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Can Pollution Tax Rebates Protect Low-Wage Earners?
Journal of Environmental Economics and Management (2013)
  • Don Fullerton, University of Illinois at Urbana-Champaign
  • Holly Monti, University of Texas at Austin
Pollution taxes are believed to burden low-income households that spend a greater than average share of income on pollution-intensive goods. Some proposals offset that effect by returning revenue to low-income workers via reduced labor tax. We build analytical general equilibrium models with both high-skilled and low-skilled labor, and we solve for the change in real net wage of each group. A decomposition shows the separate effects of the tax rebate, higher product prices, and the changes in relative wage rates. We also include numerical examples. Even though the pollution tax injures both types of labor, in most cases we find that returning all of the revenue to low-skilled workers is still not enough to offset higher product prices. Changes in relative wage rates may further hurt low-skilled labor. Protecting low-income workers is possible in this model only if they are defined as those below a relatively low wage threshold, but we discuss many possible elaborations of this model that could affect those results.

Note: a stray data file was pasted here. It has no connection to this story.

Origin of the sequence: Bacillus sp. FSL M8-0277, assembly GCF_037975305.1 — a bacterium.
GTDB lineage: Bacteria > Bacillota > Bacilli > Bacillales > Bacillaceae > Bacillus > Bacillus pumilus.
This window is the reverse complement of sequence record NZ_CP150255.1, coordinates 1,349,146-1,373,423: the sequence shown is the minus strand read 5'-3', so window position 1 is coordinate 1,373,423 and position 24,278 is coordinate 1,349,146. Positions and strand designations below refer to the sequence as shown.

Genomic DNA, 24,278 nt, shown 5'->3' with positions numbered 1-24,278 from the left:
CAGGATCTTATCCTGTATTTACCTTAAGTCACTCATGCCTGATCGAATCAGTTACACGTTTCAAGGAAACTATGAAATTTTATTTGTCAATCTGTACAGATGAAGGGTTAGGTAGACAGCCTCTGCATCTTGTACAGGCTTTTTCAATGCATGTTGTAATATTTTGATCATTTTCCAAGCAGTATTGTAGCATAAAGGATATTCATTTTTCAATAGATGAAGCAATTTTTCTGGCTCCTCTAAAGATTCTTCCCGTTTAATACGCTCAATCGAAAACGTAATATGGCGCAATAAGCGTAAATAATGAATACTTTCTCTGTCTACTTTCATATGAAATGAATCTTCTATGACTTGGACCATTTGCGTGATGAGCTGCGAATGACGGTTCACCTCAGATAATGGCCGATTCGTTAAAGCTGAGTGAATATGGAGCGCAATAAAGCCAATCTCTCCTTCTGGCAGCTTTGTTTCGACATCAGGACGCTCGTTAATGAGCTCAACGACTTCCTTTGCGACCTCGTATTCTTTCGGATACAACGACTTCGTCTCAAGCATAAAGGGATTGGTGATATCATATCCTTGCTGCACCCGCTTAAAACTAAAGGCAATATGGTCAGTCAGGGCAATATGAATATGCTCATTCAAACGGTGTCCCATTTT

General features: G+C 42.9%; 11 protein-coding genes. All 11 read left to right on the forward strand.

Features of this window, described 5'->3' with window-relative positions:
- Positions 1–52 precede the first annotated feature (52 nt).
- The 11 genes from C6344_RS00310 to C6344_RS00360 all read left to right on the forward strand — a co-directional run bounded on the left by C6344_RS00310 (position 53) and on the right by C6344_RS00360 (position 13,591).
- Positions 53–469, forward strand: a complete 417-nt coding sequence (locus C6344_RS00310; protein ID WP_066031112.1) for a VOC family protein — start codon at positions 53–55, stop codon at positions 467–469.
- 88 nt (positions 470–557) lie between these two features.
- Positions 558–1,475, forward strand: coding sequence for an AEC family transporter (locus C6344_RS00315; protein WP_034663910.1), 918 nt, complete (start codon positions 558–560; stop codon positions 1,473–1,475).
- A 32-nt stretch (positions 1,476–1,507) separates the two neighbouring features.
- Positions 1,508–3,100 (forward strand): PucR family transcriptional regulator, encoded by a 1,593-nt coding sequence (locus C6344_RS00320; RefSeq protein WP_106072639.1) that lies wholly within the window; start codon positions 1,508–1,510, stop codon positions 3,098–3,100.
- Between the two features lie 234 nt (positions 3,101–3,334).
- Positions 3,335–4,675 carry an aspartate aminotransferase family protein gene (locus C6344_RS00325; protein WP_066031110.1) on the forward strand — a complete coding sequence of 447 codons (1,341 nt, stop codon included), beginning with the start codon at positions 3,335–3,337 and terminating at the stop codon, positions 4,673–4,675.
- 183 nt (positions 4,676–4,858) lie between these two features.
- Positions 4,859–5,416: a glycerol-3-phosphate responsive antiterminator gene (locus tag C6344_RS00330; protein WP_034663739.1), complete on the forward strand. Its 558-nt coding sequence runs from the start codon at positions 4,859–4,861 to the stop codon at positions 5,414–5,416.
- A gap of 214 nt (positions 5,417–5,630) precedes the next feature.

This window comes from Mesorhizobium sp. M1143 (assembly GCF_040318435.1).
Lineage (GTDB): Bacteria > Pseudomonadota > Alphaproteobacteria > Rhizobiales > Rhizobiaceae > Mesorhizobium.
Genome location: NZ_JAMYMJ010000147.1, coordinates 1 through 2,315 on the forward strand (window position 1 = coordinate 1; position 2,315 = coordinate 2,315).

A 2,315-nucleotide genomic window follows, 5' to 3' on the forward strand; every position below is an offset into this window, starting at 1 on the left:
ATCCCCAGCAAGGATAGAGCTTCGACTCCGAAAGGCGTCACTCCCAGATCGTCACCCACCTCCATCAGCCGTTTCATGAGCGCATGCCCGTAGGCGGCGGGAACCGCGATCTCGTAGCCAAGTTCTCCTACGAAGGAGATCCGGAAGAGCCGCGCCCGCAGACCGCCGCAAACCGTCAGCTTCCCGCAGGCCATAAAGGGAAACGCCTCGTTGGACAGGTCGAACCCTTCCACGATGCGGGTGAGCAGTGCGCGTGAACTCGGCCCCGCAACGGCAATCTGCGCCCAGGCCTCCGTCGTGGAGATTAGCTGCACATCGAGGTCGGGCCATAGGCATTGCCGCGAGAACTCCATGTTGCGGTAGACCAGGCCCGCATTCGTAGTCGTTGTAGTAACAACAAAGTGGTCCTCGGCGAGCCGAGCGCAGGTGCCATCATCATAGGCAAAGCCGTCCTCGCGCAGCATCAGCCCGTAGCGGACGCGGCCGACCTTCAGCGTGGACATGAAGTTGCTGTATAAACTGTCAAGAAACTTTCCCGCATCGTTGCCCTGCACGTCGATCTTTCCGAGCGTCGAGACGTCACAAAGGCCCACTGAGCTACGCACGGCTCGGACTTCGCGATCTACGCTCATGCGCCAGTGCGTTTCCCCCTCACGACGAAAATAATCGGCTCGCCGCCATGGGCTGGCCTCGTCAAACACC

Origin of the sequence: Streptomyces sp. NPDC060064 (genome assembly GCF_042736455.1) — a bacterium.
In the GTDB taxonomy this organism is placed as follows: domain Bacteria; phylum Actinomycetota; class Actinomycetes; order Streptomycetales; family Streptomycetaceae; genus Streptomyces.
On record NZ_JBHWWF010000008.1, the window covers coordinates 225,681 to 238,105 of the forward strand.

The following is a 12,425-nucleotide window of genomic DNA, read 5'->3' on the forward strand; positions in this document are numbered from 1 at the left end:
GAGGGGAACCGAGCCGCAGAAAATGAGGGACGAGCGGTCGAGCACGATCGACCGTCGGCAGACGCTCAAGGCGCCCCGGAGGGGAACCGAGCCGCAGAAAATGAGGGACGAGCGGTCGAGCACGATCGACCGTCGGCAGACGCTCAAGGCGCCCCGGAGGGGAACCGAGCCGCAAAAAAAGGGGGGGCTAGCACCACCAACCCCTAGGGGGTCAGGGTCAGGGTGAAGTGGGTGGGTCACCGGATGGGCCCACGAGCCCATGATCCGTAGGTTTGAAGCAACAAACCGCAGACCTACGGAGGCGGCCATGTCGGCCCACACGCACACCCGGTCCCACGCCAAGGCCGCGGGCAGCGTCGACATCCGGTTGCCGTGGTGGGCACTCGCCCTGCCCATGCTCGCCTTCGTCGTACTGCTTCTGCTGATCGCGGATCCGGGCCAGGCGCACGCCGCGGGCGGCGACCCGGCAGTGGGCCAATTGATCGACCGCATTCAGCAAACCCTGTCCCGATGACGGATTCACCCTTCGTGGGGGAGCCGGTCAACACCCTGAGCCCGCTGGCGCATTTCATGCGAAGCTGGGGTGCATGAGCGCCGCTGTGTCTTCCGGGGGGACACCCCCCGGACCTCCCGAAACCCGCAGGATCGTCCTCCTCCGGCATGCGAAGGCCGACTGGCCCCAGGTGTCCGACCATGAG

• climate policy,
  • redistribution,
  • incidence,
  • cap-and-trade,
  • carbon tax
Publication Date
Citation Information
Don Fullerton and Holly Monti. "Can Pollution Tax Rebates Protect Low-Wage Earners?" Journal of Environmental Economics and Management Vol. 66 (2013)
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